As the Pacific Islands region continues to lead the way in creating large marine protected areas, the World Parks Congress has delivered a wake-up call to the rest of the world that the Pacific will require help to manage these massive areas of global importance.
Ocean management was one of the main themes of the IUCN World Parks Congress 2014, held in Sydney, Australia – the first time the once-per-decade conference has been held in Oceania.
The Congress started with the arrival of the Mua Voyage – four traditional sailing canoes sailing 6,000 nautical miles from the Pacific Islands to Sydney calling for action on ocean management. The leaders of three Pacific Island countries – Cook Islands, Kiribati and Palau – were on-board the canoes as they sailed into Sydney Harbour, asking the world to follow their lead in committing to significant protection of their nations’ marine environments.
These three nations have previously committed to establish some of the world’s largest marine protected areas. Kiribati has established the 408,250-square kilometre Phoenix Islands Protected Area, now the largest and deepest UNESCO World Heritage site in the world. Palau has committed to protecting 80% of the nation’s exclusive economic zone (EEZ) – approximately 500,000 square kilometres.
Cook Islands is in the process of establishing ‘Marae Moana’, a marine park covering 1.1 million square kilometres. At the Congress, the Prime Minister of Cook Islands, Hon. Henry Puna, committed to expand Marae Moana over the medium-term to include the Northern Group Islands. Once this occurs, Marae Moana will encompass the entire EEZ of the Cook Islands – approximately 2 million square kilometres.
Large marine protected areas are also being established in Pacific Island overseas territories. New Caledonia has committed to establishing the Natural Park of the Coral Sea, a marine park encompassing its entire EEZ of approximately 1.3 million square kilometres. This year, the United States announced the expansion of the Pacific Remote Islands Marine National Monument (PRIMNM) to approximately 1.06 million square kilometres. French Polynesia, with an EEZ of approximately 4.77 million square kilometres, is expected to soon establish its own large marine protected area.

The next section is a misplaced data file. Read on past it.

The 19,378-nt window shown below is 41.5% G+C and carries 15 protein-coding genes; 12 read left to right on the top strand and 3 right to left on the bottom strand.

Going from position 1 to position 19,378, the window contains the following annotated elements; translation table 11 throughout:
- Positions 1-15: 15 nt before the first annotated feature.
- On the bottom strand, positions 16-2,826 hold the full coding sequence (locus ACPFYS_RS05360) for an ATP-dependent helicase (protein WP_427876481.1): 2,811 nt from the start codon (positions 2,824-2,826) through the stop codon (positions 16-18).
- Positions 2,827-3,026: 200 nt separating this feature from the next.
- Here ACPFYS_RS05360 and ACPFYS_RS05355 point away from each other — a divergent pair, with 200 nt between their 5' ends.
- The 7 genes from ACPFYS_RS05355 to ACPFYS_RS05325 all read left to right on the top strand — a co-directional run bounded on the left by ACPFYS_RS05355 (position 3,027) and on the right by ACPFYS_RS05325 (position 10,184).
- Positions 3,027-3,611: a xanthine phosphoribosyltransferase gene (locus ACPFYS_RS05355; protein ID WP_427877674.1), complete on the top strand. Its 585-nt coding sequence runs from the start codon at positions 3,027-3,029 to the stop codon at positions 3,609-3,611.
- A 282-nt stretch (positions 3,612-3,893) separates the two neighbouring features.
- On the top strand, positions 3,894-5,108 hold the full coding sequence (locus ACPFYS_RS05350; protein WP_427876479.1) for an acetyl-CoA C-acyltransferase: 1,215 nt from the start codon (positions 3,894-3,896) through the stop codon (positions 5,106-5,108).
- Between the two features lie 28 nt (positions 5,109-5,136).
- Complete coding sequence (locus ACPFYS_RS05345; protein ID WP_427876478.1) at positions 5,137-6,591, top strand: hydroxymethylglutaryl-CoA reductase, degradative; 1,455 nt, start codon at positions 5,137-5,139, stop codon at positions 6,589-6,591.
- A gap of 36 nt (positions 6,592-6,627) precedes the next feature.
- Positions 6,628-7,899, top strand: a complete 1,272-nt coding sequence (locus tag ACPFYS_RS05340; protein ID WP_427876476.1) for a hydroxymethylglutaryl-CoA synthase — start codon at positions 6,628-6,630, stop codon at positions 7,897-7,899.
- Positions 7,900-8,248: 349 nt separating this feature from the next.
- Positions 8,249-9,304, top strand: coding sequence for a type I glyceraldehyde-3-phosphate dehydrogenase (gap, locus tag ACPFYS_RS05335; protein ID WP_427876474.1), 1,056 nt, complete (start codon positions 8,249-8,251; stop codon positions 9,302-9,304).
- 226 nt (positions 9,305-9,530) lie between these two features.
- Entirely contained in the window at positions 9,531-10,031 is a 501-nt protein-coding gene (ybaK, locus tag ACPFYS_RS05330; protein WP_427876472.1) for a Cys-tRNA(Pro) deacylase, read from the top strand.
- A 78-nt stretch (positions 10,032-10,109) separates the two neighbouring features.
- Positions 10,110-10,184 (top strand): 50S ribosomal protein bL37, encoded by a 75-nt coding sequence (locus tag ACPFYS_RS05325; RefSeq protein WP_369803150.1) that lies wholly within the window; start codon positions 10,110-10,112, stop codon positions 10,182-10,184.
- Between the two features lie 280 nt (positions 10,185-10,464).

Given the sheer size of these commitments, how are these small countries and territories scattered across the vast expanses of ocean – some of them amongst the least developed states in the world – going to manage these marine areas to ensure they actually are protected?
The answer lies in partnerships between international development agencies and the Pacific Island states, according to IUCN Regional Director for Oceania, Mr Taholo Kami.
“It’s an alert on oceans, an alert to all the international regional organisations and development partners that, in the next five years, we will see some of the biggest calls for ocean management – whether in protected areas or in Pacific Island EEZs. This is likely to exceed 10 million square kilometres. This can only be dealt with by a complete rethinking of partnership and delivery of assistance with development partners” said Mr Kami.
This is particularly important in the context of the Pacific Ocean’s role in sustaining human life. According to the Food and Agriculture Organization of the United Nations, one billion people rely on marine fish as an important source of protein. The Pacific Ocean provides much of this protein source, but overfishing continues to deplete fish supply. Marine protected areas are intended to remove fishing pressure and allow fish stocks to recover – however unregulated and unrestricted fishing activities threaten this.
Compliance and enforcement of unregulated and unrestricted fishing activities within the marine protected areas poses the greatest challenge.
Progress is already underway, with the signing of a cooperation agreement between Kiribati and the United States at the World Parks Congress. Kiribati’s Phoenix Islands Protected Area shares a common boundary with the United States’ PRIMNM, with the two protected areas referred to as the ‘Phoenix Ocean Arc’. The President of Kiribati, His Excellency Anote Tong, and the US Secretary of the Interior, Mrs Sally Jewell, signed the cooperative management arrangement, which may include activities such as law enforcement, scientific research, removal of shipwrecks, conservation of seabirds, and eradication of non-native species (such as rats) from the remote atolls.
Partnerships that provide equipment, expertise and funding are needed to help Pacific Island countries and territories to maintain the integrity of their marine protected areas for the benefit of all.